Mt. Alverstone, west face. In early May Simon Yates and I climbed a new route on the 6,000 west face of Mt. Alverstone (14,565'/4,439m). We knew very little about the mountain, except that the west face was huge, and apparently only two routes had been done on it. A couple of inspiring aerial photographs kindly supplied by Mick Fowler tipped the scales. Alverstone is a border peak, and the west face [At least its lower portion—Ed.] technically belongs to Alaska. However, we flew in from Kluane Lake, on the Yukon side. After being dropped off on a high lobe of the Alverstone Glacier by ski plane on May 5, we set up base camp, then made an initial reconnaissance of the approach and studied the massive wall for plausible new lines. The prominent west buttress to the left side of the face had been climbed in 1995 (Diedrich-Pilling), and the main gully system to its right in 1998 (Blanchard-Wilford, to summit ridge). Both these routes intersect the final ridge/glacier fairly far from the actual summit. On the right-hand boundary of the main west face we spied a classic unclimbed couloir that lead almost directly to the top of the massif—definitely the route to do.
On the evening of May 7 we left base camp with four days’ food and fuel and bivied below the face. We started climbing early the next morning in perfect weather, soloing up good névé and trying to gain as much height as possible before the sun hit the upper rock towers, and projectiles began to launch. At one point, about 2,500' up, the couloir narrowed, and Simon was walloped on the forearm and shoulder by several falling stones. This resulted in a swollen, badly bruised arm, but thankfully nothing more serious. The sun was now out, the plush névé was turning into bare ice, and a well-fatal drop yawned below, so we decided to pull out the ropes and start pitching. An alarming number of rocks continued to whiz past in the hot sunshine. Late in the day we excavated a tent platform in a snow bank atop a mini-icefall, about 4,000' up the route. From our bivy site we could look out over the blue Pacific and watch the sunset.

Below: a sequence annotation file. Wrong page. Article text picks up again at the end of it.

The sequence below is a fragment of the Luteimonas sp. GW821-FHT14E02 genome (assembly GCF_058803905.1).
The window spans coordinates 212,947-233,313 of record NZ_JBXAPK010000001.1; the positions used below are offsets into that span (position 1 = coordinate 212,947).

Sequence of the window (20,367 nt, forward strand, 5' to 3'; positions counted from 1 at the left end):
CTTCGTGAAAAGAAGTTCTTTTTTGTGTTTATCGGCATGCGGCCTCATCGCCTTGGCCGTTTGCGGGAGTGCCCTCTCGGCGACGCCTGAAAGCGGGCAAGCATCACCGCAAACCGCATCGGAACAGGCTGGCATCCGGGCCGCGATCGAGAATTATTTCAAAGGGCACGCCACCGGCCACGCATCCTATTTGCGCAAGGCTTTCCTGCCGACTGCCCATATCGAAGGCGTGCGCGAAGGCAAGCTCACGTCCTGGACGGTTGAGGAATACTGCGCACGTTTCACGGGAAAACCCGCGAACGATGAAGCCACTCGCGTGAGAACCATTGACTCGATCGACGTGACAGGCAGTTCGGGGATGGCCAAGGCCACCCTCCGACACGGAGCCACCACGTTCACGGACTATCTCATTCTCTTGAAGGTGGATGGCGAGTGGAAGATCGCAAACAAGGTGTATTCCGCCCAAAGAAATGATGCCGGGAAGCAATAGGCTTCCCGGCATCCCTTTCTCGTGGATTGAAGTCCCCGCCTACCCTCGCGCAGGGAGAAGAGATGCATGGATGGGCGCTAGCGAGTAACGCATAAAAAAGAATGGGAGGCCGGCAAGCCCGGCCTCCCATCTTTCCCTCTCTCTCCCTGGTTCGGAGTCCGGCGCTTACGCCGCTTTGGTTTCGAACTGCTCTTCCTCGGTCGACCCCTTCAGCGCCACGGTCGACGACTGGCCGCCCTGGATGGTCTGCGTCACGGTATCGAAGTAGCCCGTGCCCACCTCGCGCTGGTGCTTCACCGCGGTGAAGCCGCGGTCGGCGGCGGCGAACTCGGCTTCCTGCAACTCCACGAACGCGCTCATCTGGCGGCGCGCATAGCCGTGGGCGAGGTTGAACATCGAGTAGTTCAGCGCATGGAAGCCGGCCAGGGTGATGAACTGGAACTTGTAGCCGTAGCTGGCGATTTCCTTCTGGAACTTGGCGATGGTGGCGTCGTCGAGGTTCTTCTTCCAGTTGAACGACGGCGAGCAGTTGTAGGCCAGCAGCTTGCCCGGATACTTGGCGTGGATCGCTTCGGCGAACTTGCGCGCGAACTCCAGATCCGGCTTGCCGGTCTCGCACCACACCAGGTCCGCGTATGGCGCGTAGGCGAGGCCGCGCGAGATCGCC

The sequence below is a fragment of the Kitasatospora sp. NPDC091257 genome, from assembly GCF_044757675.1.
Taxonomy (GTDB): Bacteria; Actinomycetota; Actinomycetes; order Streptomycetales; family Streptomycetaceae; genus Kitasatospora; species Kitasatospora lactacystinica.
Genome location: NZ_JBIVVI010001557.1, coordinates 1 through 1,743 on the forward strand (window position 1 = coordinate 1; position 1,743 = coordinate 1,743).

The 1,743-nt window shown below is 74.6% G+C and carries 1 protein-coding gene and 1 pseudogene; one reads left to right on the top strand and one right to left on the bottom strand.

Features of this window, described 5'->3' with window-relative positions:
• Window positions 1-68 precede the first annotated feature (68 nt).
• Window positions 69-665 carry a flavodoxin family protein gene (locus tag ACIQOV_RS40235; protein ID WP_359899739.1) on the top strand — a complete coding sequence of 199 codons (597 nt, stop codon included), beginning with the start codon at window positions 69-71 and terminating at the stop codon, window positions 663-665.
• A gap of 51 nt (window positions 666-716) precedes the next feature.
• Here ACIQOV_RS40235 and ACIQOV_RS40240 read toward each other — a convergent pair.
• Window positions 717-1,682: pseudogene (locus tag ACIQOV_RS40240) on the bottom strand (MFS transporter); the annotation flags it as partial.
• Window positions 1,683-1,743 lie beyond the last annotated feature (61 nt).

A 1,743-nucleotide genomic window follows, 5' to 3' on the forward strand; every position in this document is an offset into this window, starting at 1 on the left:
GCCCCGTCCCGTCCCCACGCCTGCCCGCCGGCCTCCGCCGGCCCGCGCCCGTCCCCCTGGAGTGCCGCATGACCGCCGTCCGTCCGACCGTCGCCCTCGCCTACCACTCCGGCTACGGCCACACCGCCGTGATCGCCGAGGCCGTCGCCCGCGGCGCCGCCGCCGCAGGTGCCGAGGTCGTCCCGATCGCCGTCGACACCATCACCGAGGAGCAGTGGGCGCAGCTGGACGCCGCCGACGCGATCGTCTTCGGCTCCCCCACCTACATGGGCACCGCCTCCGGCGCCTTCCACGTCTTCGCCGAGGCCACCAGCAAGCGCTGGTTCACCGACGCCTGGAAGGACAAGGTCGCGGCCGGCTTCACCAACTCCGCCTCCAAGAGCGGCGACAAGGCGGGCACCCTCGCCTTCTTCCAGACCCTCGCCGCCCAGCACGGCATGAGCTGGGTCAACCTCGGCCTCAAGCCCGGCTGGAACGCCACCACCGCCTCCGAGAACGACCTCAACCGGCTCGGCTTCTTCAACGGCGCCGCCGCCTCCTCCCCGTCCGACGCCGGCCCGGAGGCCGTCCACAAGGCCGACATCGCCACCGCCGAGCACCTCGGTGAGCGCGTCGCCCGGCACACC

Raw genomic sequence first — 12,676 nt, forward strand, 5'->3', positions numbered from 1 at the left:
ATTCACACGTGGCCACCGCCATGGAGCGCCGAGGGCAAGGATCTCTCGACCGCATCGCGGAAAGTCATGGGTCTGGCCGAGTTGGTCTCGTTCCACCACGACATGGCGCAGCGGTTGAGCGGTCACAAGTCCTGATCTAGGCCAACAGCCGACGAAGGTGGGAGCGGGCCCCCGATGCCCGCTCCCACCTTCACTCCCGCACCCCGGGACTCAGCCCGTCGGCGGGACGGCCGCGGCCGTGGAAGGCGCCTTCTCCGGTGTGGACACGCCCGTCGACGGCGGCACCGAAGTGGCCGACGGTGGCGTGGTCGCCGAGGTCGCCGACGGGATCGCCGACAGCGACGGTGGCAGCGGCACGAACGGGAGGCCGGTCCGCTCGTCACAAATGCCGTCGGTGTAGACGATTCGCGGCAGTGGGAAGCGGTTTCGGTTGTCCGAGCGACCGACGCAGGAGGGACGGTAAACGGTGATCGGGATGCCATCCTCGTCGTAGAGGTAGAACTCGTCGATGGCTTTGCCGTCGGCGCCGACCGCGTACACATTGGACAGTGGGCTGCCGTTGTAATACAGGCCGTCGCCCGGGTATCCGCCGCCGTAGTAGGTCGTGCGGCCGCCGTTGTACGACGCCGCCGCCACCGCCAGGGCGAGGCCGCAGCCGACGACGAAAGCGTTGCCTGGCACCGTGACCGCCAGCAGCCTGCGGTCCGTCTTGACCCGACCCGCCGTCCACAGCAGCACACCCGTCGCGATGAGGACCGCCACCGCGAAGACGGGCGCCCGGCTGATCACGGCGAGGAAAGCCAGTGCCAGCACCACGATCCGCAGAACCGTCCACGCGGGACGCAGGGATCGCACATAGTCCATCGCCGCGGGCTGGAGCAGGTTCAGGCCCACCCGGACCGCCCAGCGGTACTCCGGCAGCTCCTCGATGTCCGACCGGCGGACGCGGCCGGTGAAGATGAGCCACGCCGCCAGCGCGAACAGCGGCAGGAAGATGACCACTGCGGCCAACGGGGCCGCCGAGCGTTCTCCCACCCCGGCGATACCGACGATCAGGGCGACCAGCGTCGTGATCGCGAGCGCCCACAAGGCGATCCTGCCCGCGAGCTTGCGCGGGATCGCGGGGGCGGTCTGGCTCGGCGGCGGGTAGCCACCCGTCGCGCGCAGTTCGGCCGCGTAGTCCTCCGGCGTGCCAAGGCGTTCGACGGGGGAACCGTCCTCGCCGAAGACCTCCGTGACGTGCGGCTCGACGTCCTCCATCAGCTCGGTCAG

Due to general sloth and the need to rehydrate, we got less than an alpine start on the second day of climbing. But seven pitches of good 55-60° ice eventually led to a col in thesummit ridge. We dumped our sacks at the col and reached the summit on the evening of May 9, again in perfect weather. After descending back to the col and bivying, we took another two days to return to base camp on the Alverstone Glacier. Our route, while not particularly technically difficult, was long, serious, and committing, with a complex descent [their descent included downclimbing north to “The Great Shelf” and onto the Dusty Glacier, then west to a fork of the Hubbard Glacier and a miserable climb up a long ridge to regain the Alverstone Glacier and their camp]. We reckon it warrants an overall alpine grade of TD+.
Paul Schweizer, Alpine Club